Read on for two delicious recipes starring the delicious and very autumnal kabocha squash! Apologies for the lack of photos, it gets dark so early here in the UK now and I just don’t have time for food photography during the day at the moment. You’ll have to just imagine the deliciousness!

Kabocha No Nimono

This is a traditional Japanese side dish, typically served with a home-cooked meal. It’s pretty unusual to find it served at a restaurant, so you won’t often get a chance to sample these little bites of deliciousness on a trip to Japan (unless you’re really lucky!)

Ready to learn how to make it?

Ingredients

  • One medium kabocha squash, washed
  • Three cups of kombu dashi stock
  • One and a half tablespoons of soy sauce
  • One tablespoon of mirin
  • One and a half tablespoons of sugar
  • Pinch of salt

Method

  • Chop the kabocha into medium-sized chunks, leaving the skin on.
  • Pour the kombu dashi stock into a large saucepan and bring to a boil.
  • Add the kabocha and pop a lid on the saucepan, leaving it to simmer on medium heat for 20 minutes.
  • Remove the lid and add the soy sauce, mirin, sugar and salt. Leave to simmer for another 15 minutes before switching off the heat.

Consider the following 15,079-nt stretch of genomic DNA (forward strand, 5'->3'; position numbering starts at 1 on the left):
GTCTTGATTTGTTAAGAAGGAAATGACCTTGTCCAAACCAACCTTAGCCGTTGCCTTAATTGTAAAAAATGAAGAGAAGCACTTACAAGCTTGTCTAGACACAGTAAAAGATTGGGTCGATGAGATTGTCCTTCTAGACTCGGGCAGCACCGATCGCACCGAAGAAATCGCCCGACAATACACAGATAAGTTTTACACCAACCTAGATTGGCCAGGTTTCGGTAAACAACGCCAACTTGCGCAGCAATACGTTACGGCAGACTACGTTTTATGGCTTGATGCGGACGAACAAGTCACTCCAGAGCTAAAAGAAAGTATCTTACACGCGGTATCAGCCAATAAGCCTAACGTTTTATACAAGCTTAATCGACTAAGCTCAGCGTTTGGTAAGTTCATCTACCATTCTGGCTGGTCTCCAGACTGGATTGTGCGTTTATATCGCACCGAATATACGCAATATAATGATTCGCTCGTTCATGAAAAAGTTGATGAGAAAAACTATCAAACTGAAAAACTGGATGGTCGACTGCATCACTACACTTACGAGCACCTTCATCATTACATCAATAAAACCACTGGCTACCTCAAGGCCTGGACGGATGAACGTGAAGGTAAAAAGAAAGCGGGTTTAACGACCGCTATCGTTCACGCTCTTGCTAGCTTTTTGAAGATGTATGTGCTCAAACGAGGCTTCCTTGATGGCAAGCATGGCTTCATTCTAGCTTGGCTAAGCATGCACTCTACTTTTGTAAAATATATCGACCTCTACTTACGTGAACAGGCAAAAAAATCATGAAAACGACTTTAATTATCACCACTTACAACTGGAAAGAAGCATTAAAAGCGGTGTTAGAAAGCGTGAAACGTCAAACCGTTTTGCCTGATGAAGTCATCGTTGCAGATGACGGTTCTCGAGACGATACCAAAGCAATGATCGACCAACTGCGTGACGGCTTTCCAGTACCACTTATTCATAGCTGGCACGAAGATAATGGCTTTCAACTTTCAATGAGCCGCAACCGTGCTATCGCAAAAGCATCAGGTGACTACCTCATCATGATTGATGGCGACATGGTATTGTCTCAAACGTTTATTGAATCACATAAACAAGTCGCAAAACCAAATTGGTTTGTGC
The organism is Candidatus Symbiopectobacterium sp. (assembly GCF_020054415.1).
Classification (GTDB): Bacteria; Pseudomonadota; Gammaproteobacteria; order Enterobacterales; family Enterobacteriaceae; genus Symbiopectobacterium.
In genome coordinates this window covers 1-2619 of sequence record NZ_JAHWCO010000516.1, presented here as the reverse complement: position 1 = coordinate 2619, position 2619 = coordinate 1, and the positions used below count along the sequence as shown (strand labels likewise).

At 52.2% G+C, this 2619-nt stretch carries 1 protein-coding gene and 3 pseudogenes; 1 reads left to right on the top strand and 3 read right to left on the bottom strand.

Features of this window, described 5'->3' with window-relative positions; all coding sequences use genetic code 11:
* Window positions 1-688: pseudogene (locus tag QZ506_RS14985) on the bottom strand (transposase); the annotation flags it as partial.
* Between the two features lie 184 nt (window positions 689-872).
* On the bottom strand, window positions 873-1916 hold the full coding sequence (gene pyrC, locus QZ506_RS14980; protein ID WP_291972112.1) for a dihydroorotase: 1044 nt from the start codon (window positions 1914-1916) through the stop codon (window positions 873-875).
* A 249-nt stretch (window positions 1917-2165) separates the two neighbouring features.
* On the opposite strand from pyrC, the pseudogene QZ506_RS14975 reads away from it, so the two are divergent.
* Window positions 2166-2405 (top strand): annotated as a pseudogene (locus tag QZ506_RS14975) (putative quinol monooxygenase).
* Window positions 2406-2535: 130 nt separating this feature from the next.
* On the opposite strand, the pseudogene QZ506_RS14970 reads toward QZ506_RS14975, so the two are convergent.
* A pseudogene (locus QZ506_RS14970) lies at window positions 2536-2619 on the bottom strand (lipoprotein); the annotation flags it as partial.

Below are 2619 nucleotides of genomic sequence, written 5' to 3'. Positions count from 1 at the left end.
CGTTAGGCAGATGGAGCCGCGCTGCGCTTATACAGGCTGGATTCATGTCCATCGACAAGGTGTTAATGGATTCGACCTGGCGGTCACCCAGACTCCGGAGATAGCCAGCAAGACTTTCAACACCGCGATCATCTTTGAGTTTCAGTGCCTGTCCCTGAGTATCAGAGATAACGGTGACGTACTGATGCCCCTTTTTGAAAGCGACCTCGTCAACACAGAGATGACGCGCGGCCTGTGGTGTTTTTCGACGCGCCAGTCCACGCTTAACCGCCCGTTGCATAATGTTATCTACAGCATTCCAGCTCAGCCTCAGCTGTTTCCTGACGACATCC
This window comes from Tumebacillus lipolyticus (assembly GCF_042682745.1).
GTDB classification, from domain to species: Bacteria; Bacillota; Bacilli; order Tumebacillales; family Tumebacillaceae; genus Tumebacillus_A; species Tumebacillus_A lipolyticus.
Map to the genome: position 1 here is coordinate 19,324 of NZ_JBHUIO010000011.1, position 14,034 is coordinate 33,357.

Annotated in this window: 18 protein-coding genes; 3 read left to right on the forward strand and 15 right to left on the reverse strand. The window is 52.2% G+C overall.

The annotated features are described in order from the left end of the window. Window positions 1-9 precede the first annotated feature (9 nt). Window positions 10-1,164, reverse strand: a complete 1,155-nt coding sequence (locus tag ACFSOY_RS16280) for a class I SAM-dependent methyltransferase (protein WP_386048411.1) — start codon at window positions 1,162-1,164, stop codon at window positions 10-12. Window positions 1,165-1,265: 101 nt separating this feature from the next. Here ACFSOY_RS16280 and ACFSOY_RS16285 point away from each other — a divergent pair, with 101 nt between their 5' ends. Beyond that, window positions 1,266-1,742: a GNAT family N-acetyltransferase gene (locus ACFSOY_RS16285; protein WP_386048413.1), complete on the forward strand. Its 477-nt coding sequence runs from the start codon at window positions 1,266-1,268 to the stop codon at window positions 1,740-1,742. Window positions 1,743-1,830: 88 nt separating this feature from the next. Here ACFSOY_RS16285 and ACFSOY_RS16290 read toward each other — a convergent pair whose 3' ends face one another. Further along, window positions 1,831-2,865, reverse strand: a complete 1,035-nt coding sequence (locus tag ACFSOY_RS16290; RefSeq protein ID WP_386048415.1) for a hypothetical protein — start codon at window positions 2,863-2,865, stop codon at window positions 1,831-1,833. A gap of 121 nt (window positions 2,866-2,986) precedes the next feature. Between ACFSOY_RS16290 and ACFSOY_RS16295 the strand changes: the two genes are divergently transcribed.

• Drain the liquid, replace the lid and leave to cool for around 10 minutes. Then serve!

Pumpkin Pasta

I’ve mentioned my love for Capricciosa’s pumpkin pasta dish a couple of times now. I’m genuinely addicted to it, and get major cravings during autumn.

I’ve toyed with the idea of making my own version for a while now. So when I came across a jar of La Favorita Pumpkin Cream on Sous Chef, I just had to try it.

With the addition of fresh kabocha squash, this meal has definitely become one of my go-tos this season!

Ingredients

  • One pack of Ugo Pumpkin and Sage Raviolini (or your pasta of choice)
  • 1/3 of a kabocha squash, washed
  • One jar of La Favorita Pumpkin Cream
  • Two tablespoons of pureed pumpkin
  • Half a can of coconut milk
  • One clove of garlic, minced
  • One white onion, chopped
  • Salt and pepper
  • One tablespoon of pumpkin seed oil

Method

  • Chop the kabocha into tiny chunks, leaving the skin on.
  • Heat the oil in a large saucepan and fry the garlic and onion for 30 seconds, stirring regularly to avoid burning.
  • Add the coconut milk, pumpkin cream and pureed pumpkin and stir until well-combined, with no lumps.
  • Meanwhile, bring a small pot of water to the boil and add the kabocha. Bring the heat down and simmer for 6-7 minutes.
  • Cook the pasta according to the packet instructions. Drain and set aside.
  • Once the kabocha is soft, drain and add to the pumpkin sauce along with the cooked pasta.
  • Combine together until everything is coated with sauce, then divide between two bowls and top with a little salt and pepper. Delicious!

Next time you go pumpkin picking, wander away from the crowds and hunt down a couple of these unassuming little squashes. With their sweet, melt-in-your-mouth flavour and numerous health benefits, you’ll be craving them all year round!